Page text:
It’s Happening! The word on the street is that Windows 10 is complete; it has hit the release to manufacturing (RTM) stage, which means that hardware OEMs around the globe will soon be loading the final version of Windows 10 onto machines shipping at the end of this month. Microsoft first announced Windows 10 in late January (however, the operating system’s development dates back several years), and has gone through a lengthy public testing phase which has been made easier with the help of thousands of Windows Insiders.
The final RTM build of Windows 10 is 10240, which is quite a big leap from the last build we saw released to the Fast ring for Windows Insiders (Build 10166). Windows 10 marks a fresh start for Microsoft following the troublesome release of Windows 8, which sparked the ire of many longtime Windows users (the hours I’ve spent on the phone with my parents trying to walk them through accomplishing simple tasks in Windows 8.x has contributed to many new gray hairs atop my head). Instead of trying to force a touch-centric interface on users, Windows 10 relies on Continuum to allow users to easily switch between touch- and keyboard/mouse-centric environments.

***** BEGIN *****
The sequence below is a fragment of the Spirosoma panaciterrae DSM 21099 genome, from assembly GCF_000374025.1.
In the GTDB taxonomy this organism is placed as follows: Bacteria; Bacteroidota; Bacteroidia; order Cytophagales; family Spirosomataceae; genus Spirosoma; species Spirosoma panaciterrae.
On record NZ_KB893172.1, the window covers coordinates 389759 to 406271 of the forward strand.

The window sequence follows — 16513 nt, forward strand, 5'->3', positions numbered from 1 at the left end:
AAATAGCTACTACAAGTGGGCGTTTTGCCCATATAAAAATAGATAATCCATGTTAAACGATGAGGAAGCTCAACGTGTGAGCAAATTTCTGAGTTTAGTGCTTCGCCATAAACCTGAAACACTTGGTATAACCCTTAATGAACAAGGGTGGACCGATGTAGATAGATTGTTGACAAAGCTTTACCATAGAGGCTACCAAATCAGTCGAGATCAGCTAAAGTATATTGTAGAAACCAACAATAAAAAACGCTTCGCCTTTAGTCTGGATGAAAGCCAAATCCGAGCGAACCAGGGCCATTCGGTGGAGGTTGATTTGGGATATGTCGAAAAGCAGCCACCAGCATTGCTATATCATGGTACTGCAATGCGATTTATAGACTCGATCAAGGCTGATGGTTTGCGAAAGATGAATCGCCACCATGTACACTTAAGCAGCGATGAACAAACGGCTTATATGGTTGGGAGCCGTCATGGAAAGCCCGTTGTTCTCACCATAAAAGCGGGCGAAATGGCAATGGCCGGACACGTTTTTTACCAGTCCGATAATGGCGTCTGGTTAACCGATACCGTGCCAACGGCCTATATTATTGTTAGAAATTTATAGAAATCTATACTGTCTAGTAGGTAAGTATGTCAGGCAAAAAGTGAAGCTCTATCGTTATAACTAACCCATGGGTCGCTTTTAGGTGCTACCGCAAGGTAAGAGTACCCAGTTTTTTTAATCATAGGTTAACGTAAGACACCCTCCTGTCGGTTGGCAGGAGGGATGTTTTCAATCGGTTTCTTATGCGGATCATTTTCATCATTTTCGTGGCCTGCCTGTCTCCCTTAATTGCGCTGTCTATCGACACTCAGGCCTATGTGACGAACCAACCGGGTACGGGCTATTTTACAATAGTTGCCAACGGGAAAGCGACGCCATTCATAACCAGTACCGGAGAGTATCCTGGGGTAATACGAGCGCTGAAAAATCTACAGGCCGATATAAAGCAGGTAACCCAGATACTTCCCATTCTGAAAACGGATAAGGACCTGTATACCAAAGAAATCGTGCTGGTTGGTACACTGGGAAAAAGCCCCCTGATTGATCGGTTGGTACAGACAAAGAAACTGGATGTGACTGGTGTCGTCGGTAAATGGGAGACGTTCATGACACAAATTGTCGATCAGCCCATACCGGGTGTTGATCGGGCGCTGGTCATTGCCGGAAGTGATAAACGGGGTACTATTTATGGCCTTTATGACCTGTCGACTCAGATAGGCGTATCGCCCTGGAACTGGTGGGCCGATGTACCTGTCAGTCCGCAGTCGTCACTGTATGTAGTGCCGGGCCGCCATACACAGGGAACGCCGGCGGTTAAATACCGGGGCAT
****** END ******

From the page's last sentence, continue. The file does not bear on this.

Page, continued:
Windows 10 also brings support for Universal Apps across PC, smartphone, and tablet form-factors, Cortana integration, the new Microsoft Edge internet browser, and new security features like Device Guard (among other things).
Windows 10 is a free upgrade for customers that have valid Windows 7 and Windows 8 licenses. Windows Insiders will also technically be able to access Windows 10 for free, but they can only do so if they remain Microsoft’s guinea pigs who must test a steady stream of updates that will eventually roll out to the general public. Microsoft CEO Satya Nadella recently confirmed that his reasoning for making Windows 10 free was to give developers more incentive to develop for its smartphone platform. Whatever the reasoning, free upgrades are definitely appreciated and should help Windows 10 adoption to take off much faster than previous versions.
For those that don’t have a valid Windows 7 or Windows 8 license (and don’t want to join the Windows Insider program), you will be able to purchase Windows 10 starting July 29. The cost of an upgrade to Windows 10 Home will cost $119, while Windows 10 Pro will set you back $199.